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J Thromb Haemost. 2009 Apr;7(4):605-10. doi: 10.1111/j.1538-7836.2009.03312.x.

Does an active sun exposure habit lower the risk of venous thrombotic events? A D-lightful hypothesis.

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Department of Obstetrics and Gynecology, Clintec, Karolinska University Hospital, Huddinge, Stockholm, Sweden.



Venous and arterial thrombotic complications exhibit a seasonal variation, with risk peaking in winter and dropping to a nadir in summer. We sought a possible correlation between sun exposure habits and venous thromboembolism (VTE) events.


This was a cohort study comprising 40,000 women (1000 per year of age from 25 to 64 years) who were drawn from the southern Swedish population registry for 1990 and followed for a mean of 11 years. Seventy-four per cent answered an inquiry at the inception of the study (n=29,518), and provided detailed information on their sun exposure habits. Cox regression analysis was used with the presence of VTE as a dependent variable and selected demographics as independent variables. The main outcome was the relationship between VTE and sun exposure habits.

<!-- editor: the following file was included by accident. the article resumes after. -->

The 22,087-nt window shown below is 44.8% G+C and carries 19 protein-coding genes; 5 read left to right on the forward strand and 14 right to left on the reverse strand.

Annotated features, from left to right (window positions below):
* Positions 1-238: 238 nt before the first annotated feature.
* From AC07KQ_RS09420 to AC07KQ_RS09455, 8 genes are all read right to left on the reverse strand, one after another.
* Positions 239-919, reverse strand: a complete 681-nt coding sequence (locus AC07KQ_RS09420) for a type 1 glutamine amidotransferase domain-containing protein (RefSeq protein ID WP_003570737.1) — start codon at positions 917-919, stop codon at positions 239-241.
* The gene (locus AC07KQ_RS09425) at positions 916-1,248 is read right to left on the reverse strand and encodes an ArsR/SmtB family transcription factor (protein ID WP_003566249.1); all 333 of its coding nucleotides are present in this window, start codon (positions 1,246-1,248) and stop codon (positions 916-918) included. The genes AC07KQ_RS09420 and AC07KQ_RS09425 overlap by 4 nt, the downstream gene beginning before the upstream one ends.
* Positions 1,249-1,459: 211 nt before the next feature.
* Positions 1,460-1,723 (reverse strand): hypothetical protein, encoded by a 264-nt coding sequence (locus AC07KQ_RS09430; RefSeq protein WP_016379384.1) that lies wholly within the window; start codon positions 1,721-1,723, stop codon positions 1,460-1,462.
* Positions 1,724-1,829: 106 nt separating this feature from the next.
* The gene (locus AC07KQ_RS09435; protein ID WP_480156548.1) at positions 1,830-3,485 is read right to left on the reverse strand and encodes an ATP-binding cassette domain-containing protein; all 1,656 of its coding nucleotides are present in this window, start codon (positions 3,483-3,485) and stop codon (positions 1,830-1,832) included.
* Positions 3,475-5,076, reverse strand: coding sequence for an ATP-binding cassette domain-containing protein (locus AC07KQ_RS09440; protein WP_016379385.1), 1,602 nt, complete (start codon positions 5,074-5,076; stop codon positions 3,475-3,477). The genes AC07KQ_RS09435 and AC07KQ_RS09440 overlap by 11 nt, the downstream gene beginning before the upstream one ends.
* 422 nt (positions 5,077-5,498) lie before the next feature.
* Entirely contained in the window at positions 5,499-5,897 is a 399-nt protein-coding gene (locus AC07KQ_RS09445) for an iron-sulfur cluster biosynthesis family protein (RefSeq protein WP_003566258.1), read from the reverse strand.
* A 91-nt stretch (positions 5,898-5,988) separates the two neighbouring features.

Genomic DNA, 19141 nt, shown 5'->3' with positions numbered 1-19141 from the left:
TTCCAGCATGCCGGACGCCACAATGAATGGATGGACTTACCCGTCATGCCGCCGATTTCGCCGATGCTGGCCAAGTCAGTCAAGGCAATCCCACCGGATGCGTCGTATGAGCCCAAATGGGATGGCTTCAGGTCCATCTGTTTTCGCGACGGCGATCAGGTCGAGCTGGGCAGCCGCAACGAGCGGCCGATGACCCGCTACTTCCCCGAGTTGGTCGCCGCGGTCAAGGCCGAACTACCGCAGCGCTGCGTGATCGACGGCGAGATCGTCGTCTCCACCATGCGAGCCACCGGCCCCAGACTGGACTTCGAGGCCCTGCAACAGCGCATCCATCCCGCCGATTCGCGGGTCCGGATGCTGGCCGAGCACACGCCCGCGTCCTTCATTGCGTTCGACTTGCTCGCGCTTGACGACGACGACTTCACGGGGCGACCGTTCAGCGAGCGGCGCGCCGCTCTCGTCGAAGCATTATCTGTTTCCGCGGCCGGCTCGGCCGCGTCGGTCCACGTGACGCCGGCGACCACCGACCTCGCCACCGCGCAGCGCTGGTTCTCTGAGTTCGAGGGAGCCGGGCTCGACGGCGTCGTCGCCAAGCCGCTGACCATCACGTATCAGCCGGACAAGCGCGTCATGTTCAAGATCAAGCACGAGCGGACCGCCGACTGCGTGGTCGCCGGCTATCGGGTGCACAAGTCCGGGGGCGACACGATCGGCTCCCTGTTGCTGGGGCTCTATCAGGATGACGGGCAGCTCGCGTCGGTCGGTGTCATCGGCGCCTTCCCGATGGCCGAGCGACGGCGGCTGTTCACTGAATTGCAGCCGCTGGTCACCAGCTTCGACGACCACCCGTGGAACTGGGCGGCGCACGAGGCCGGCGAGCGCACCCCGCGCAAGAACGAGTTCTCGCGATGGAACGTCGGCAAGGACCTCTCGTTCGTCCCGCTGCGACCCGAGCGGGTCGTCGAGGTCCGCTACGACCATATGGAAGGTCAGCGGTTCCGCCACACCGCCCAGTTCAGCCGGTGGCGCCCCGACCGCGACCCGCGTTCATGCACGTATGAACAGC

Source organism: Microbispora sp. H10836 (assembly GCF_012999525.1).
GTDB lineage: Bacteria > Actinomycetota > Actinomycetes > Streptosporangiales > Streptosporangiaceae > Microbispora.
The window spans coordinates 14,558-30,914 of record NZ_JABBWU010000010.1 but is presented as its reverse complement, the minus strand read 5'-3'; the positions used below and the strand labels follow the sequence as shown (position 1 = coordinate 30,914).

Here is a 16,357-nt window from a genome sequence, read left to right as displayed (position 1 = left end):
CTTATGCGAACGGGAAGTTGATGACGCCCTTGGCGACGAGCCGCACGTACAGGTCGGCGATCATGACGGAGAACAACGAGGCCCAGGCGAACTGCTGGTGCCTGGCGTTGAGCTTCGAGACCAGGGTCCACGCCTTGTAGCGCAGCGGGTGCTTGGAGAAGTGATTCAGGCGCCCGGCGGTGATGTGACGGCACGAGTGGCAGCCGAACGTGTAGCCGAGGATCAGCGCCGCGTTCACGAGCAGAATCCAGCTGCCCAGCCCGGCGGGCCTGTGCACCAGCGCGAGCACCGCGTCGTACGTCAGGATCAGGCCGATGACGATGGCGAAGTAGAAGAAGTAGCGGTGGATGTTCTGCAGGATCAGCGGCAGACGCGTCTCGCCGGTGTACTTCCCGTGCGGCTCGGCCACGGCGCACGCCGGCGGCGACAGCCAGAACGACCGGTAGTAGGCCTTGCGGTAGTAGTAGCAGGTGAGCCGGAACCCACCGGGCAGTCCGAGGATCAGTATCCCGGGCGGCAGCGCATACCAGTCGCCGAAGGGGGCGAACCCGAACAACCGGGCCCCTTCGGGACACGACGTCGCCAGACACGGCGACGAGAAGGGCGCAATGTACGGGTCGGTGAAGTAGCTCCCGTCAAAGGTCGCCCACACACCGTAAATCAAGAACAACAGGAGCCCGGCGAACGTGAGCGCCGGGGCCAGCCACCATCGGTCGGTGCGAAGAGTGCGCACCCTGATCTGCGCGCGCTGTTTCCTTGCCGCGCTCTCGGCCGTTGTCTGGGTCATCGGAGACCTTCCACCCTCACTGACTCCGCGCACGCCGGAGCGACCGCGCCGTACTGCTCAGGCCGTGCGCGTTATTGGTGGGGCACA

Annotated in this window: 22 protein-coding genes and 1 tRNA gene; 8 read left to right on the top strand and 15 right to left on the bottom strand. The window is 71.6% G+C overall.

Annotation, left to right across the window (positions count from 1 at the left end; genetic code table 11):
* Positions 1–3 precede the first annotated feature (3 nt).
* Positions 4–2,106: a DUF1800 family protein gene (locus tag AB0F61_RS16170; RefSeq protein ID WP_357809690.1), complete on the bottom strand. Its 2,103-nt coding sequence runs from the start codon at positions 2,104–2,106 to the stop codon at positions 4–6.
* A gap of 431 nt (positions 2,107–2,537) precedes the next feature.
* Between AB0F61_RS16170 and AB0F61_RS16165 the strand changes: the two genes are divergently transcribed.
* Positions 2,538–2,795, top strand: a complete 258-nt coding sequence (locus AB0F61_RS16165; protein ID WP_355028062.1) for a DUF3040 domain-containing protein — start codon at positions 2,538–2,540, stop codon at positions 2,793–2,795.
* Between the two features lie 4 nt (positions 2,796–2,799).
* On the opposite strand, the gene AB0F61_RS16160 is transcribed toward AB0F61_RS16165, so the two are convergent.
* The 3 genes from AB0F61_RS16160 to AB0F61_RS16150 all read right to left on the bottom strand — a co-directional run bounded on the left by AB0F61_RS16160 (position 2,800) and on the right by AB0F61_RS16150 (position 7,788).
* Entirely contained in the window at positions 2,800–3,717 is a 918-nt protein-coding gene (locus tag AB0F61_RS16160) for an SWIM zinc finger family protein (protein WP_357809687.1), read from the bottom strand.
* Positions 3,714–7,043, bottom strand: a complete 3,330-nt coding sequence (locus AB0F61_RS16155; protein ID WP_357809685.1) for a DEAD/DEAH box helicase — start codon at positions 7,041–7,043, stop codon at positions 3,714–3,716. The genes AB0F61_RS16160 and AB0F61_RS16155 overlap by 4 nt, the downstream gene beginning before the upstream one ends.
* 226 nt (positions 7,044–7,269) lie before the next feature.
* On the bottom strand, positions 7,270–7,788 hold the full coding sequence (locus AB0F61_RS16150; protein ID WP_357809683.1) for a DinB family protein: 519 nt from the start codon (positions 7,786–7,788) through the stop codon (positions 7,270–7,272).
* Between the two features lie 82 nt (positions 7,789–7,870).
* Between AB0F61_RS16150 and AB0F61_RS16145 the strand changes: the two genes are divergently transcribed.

Swedish women who sunbathed during the summer, on winter vacations, or when abroad, or used a tanning bed, were at 30% lower risk of VTE than those who did not. Risk estimates did not change substantially after adjustment for demographic variables. The risk of VTE increased by 50% in winter as compared to the other seasons; the lowest risk was found in the summer.


Women with more active sun exposure habits were at a significantly lower risk of VTE. We speculate that greater ultraviolet B light exposure improves a person's vitamin D status, which in turn enhances anticoagulant properties and enhances the cytokine profile.

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